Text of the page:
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Maersk has promised its services to and from Ukraine remain unchanged, despite the country’s civil war and plummeting economy which has seen the Ukrainian hryvnia devalued and led to a reduction in trade.
“There have been no changes to services so far and I don’t expect we will make any changes for the moment,” Maersk’s Ukraine country manager Jersper Pedersen told The Loadstar. “Although economic development in Ukraine has brought trade levels down, business is still ongoing and there has been no impact on our port operations.”
He added that shipping operations had continued to work normally even when there were disturbances in Ukraine’s port town of Odessa.
“We never stopped any ships, even during the height of the troubles,” he said.
Maersk, which has been operating out of the Odessa region for 20 years, continues to run two weekly services from three Ukrainian ports – Odessa, Ilyichevsk and Yuzhhniy – including one that operates 6,500teu ships in a vessel-sharing agreement with CMA CGM.
Odessa – the country’s largest seaport and one of the largest in the Black Sea basin – has an annual capacity of 40 million tonnes. However, German logistics company Hamburger Hafen und Logistik AG (HHLA), which operates Odessa’s container terminal, has estimated that the Ukraine crisis led to a 25% year-on-year decline in volumes at the terminal in the first half of 2014.
Port management, it said, was expecting this downward pressure to continue. Drewry Maritime Equity Research also noted that the rapid devaluation of the country’s currency was the principal factor behind a 15% drop in HHLA’s first-half profits this year.
“The main reasons for the fall were €5.5m of foreign exchange loss and €5m costs of legal provisions recognised/created during the first half. Foreign exchange loss was a result of hryvnia devaluation vs the US dollar. The Odessa entity has dollar-denominated debt on its balance sheet,” Drewry recently wrote.
Ukraine primarily imports foodstuffs and consumer goods from the Far East, as the country’s purchasing power is relatively low, Maersk’s Mr Pedersen added. The economic problems resulting from the ongoing conflict in the east of the country have lowered this purchasing power still further.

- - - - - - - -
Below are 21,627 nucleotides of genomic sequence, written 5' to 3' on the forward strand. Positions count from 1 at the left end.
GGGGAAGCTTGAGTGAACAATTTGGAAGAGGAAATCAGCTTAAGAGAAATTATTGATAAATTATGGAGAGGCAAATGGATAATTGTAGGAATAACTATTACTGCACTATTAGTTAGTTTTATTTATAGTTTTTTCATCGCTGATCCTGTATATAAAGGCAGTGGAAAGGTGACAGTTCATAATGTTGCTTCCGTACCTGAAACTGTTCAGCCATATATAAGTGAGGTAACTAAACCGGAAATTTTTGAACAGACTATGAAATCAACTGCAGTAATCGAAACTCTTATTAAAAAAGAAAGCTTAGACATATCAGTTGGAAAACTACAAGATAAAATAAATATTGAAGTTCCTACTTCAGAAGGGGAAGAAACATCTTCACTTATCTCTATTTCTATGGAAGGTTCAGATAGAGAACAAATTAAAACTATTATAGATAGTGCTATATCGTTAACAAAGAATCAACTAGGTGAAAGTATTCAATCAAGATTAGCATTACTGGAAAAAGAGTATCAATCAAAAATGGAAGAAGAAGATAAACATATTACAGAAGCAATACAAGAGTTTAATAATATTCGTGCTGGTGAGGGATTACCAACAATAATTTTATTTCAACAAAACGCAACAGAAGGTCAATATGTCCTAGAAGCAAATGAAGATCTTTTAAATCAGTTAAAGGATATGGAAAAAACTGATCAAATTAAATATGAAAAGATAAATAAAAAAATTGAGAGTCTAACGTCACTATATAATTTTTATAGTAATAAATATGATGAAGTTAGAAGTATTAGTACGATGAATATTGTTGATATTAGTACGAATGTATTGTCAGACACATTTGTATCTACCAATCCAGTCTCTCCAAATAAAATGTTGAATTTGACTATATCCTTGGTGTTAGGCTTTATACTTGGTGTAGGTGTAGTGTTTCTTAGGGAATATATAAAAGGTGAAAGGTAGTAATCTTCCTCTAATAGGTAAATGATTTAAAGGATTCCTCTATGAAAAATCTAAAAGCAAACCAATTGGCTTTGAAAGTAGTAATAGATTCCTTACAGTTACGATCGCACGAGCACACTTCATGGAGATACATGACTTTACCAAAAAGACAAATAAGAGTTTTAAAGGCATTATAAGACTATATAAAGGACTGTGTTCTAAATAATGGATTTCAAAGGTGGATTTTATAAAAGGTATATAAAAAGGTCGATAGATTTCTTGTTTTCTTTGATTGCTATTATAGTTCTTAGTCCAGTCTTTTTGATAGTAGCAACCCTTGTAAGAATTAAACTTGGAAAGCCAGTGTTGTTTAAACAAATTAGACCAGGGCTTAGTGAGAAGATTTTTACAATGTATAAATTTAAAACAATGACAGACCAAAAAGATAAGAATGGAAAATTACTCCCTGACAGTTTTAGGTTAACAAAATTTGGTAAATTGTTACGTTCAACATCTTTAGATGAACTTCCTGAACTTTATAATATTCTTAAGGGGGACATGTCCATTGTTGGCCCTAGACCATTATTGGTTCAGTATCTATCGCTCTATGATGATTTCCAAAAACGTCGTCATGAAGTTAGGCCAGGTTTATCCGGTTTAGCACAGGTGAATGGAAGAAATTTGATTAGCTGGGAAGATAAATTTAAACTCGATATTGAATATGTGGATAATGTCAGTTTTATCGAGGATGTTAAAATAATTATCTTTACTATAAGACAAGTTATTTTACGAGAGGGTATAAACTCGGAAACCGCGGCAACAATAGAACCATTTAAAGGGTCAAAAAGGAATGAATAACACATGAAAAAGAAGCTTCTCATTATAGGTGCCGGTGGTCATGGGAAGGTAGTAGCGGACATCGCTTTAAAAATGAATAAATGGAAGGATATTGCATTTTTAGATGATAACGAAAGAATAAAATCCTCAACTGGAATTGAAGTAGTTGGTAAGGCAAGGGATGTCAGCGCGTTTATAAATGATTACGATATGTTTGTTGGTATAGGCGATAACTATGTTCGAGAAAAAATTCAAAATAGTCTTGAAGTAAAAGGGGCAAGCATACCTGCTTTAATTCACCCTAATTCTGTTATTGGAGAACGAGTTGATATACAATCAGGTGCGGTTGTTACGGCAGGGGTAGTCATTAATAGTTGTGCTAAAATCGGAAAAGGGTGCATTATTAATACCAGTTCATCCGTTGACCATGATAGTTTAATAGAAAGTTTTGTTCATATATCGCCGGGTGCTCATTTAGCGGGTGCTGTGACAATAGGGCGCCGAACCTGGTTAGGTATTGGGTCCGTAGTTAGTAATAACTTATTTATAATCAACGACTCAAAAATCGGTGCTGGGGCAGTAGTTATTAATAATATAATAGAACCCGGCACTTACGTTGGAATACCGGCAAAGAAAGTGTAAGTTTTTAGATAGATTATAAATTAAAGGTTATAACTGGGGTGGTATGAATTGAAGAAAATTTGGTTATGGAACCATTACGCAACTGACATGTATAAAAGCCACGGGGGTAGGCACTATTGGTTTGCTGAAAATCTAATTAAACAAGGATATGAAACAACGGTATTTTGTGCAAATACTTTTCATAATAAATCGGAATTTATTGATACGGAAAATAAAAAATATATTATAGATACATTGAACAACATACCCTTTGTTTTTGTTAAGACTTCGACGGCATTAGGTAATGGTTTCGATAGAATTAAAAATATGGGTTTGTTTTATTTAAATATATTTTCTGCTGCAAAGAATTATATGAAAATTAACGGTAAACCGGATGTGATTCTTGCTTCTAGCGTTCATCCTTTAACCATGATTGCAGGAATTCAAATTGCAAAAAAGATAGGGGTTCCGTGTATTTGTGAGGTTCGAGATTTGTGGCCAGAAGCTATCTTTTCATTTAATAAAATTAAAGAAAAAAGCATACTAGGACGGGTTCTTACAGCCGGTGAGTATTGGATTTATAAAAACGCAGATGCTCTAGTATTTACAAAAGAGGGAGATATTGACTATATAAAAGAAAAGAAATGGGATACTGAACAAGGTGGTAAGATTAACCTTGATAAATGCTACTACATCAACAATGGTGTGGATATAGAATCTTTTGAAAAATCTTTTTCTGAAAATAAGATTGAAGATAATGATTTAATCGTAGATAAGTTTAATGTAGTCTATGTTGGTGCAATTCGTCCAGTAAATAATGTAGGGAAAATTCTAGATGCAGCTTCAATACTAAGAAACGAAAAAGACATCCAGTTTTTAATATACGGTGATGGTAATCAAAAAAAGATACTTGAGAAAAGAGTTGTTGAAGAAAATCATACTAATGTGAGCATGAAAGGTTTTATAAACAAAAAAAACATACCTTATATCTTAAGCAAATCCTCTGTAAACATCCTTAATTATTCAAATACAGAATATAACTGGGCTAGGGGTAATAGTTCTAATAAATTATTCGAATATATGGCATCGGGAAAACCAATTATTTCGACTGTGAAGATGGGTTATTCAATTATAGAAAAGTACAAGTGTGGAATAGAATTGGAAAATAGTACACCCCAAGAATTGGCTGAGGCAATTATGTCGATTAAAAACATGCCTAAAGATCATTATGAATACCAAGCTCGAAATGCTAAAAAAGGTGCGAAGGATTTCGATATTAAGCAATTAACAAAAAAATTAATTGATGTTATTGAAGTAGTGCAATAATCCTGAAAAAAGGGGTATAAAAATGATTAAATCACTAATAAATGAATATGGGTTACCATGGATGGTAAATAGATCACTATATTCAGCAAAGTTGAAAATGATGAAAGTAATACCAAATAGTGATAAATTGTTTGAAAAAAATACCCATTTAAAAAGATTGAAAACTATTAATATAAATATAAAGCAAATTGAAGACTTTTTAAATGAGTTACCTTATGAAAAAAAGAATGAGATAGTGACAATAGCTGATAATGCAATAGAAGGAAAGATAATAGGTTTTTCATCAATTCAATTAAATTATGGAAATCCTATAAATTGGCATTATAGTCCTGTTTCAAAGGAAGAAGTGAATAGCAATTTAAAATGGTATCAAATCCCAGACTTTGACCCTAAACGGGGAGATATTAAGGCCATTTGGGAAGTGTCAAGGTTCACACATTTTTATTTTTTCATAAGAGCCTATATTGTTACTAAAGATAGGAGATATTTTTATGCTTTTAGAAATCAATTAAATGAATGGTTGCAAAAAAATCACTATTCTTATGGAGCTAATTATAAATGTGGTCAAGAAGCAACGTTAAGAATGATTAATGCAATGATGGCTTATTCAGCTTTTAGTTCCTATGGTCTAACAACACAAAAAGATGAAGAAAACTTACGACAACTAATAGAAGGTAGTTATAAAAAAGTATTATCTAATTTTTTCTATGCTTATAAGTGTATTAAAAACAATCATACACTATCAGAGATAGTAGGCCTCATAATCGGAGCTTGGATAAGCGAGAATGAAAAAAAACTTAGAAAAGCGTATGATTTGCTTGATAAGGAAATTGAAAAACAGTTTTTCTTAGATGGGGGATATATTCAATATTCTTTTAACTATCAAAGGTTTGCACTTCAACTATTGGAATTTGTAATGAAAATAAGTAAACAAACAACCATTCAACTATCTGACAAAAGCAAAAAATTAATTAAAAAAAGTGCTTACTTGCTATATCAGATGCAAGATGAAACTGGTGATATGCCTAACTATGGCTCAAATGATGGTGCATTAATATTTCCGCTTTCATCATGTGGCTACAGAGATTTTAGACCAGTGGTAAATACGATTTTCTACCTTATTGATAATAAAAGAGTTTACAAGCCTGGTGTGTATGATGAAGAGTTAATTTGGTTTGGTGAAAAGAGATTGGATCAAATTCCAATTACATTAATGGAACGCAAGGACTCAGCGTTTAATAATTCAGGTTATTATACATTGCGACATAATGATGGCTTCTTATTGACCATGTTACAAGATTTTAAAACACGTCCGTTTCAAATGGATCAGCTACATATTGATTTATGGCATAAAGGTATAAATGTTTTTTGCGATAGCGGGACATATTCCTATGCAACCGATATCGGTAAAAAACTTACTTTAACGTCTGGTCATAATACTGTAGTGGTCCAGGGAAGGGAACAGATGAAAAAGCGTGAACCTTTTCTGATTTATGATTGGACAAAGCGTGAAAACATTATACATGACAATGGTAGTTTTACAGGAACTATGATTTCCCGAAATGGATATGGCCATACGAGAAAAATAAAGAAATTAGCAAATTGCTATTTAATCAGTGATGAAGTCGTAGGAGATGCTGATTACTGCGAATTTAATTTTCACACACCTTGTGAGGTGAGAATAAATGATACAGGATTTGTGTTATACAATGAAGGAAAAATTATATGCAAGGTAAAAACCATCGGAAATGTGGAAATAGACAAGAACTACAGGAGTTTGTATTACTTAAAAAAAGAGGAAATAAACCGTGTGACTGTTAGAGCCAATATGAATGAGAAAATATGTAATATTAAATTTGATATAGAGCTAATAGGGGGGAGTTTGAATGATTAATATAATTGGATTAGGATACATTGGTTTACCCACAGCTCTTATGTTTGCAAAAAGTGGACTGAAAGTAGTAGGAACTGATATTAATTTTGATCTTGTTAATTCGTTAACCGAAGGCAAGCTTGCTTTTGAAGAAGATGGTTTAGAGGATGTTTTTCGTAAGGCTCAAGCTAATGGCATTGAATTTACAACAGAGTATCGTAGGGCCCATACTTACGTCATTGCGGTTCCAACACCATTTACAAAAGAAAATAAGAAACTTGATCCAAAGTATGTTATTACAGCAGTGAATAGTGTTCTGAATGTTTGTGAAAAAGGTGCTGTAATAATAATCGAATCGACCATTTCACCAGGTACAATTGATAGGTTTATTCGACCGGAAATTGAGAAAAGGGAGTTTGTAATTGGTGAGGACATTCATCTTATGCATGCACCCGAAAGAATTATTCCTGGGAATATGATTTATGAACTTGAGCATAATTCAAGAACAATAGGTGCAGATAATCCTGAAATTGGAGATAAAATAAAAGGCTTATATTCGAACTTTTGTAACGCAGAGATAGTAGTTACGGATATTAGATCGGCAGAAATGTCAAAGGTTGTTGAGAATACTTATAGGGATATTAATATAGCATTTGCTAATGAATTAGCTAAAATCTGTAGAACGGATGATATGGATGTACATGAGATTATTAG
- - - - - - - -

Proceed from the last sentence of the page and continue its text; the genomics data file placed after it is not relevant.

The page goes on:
“During the last six months, Ukraine’s currency has devalued more than 65%, and has made imports much more expensive so the demand for imports has decreased,” he said. “Less producing power means fewer imports, but our services also go to Turkey and other Black Sea ports, so we can substitute one place for another in terms of cargo.”
The conflict has not resulted in any specific price increases, nor has there been any effect on insurance rates for the shipping sector, he added. The country’s exports are mainly raw materials, including wood, grain, chemicals and coal. However, production of natural resources, and therefore exports, are also being affected by fighting in the east of the country.
The First Deputy Minister for Energy and Coal Yuri Ziukov said that only 24 of the 95 state-owned mines were operating normally, with many in the eastern region destroyed. This, he said, had resulted in estimated losses of some 3.4 million tonnes of coal that would have been produced under normal working conditions.
In terms of future potential, the Black Sea market was still expected to see some growth, in keeping with the economy and country’s GDPs, Mr Pedersen said. “Obviously Ukraine is expected to decline, Russia will remain flat but some growth is expected for Turkey.”